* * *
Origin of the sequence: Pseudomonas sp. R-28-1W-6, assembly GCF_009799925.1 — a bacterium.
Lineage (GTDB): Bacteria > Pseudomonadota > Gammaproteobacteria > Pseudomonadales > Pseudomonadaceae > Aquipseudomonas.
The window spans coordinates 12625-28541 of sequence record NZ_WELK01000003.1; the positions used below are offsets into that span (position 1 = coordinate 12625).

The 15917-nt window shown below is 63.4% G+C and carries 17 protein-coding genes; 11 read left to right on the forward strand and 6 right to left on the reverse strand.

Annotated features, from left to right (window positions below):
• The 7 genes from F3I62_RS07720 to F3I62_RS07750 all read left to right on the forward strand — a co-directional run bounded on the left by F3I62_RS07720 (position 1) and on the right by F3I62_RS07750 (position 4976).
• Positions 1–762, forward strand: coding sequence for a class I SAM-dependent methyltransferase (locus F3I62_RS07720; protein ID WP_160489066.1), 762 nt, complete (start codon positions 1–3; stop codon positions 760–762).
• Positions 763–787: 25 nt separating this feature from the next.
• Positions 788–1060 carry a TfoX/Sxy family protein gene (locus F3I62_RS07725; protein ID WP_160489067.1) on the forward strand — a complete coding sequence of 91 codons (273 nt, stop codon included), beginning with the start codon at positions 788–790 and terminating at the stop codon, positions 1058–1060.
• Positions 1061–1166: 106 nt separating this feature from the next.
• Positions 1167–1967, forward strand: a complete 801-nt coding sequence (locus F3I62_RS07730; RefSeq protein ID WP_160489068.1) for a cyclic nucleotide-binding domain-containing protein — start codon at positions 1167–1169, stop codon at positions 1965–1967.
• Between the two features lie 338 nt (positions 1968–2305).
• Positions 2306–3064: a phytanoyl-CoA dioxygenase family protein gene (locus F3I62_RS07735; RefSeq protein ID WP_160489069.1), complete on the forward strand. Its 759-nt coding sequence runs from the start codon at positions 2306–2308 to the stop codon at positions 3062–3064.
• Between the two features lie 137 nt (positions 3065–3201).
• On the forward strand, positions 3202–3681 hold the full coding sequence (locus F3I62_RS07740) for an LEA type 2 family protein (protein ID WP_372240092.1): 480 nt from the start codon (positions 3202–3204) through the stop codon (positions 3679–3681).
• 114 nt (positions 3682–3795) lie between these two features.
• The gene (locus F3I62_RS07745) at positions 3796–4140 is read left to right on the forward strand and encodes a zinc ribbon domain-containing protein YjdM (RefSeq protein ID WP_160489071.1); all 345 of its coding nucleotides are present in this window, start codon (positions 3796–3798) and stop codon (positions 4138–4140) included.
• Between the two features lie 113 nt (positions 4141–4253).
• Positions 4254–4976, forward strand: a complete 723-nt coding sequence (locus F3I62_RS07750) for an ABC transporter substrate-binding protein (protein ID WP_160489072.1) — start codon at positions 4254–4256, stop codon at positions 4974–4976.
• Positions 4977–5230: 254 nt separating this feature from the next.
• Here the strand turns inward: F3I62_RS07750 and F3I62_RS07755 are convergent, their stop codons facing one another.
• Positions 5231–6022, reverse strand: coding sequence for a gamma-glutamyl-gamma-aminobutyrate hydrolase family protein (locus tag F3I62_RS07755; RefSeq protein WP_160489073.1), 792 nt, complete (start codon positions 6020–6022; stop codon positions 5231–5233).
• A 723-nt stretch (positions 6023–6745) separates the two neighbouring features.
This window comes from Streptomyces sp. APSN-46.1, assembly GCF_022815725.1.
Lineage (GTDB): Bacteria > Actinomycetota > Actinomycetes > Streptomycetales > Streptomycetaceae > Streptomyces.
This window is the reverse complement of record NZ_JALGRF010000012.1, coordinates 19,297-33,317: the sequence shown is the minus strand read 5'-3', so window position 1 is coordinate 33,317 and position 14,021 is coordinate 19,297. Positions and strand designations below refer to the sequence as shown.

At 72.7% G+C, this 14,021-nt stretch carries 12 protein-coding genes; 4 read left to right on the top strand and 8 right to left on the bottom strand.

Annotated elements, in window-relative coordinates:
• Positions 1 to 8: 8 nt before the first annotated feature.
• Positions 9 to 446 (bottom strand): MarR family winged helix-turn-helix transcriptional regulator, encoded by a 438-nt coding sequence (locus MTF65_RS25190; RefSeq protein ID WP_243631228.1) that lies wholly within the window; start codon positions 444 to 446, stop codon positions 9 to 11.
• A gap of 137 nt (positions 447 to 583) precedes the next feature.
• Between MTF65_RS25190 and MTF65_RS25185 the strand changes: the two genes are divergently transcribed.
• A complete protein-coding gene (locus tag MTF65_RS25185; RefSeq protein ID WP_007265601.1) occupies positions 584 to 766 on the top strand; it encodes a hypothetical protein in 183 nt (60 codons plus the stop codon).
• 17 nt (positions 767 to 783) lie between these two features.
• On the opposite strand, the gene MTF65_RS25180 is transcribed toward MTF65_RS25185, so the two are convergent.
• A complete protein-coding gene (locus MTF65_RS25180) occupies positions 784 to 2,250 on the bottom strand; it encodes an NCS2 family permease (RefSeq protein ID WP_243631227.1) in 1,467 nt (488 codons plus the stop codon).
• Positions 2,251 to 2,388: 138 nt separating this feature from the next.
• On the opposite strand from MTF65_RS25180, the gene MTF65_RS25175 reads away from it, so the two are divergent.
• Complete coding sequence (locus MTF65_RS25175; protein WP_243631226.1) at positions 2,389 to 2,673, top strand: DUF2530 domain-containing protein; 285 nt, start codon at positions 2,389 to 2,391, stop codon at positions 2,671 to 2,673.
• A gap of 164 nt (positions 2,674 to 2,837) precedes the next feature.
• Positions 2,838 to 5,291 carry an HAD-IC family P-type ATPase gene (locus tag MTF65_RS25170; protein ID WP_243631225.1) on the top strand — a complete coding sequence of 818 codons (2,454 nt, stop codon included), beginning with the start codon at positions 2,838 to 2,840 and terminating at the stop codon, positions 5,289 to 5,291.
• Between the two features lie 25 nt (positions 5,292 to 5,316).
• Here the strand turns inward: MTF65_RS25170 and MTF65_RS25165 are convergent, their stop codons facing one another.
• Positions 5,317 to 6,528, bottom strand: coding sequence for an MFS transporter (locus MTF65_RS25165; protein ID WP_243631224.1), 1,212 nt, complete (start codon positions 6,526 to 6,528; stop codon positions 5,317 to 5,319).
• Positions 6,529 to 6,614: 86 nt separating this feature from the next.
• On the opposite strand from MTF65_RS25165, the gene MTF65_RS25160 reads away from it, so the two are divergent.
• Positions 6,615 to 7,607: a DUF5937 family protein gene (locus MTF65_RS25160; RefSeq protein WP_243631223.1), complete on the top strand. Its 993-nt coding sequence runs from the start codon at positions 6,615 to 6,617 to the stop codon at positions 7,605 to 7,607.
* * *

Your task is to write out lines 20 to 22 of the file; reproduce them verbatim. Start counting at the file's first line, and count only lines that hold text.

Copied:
• Positions 4977–5230: 254 nt separating this feature from the next.
• Here the strand turns inward: F3I62_RS07750 and F3I62_RS07755 are convergent, their stop codons facing one another.
• Positions 5231–6022, reverse strand: coding sequence for a gamma-glutamyl-gamma-aminobutyrate hydrolase family protein (locus tag F3I62_RS07755; RefSeq protein WP_160489073.1), 792 nt, complete (start codon positions 6020–6022; stop codon positions 5231–5233).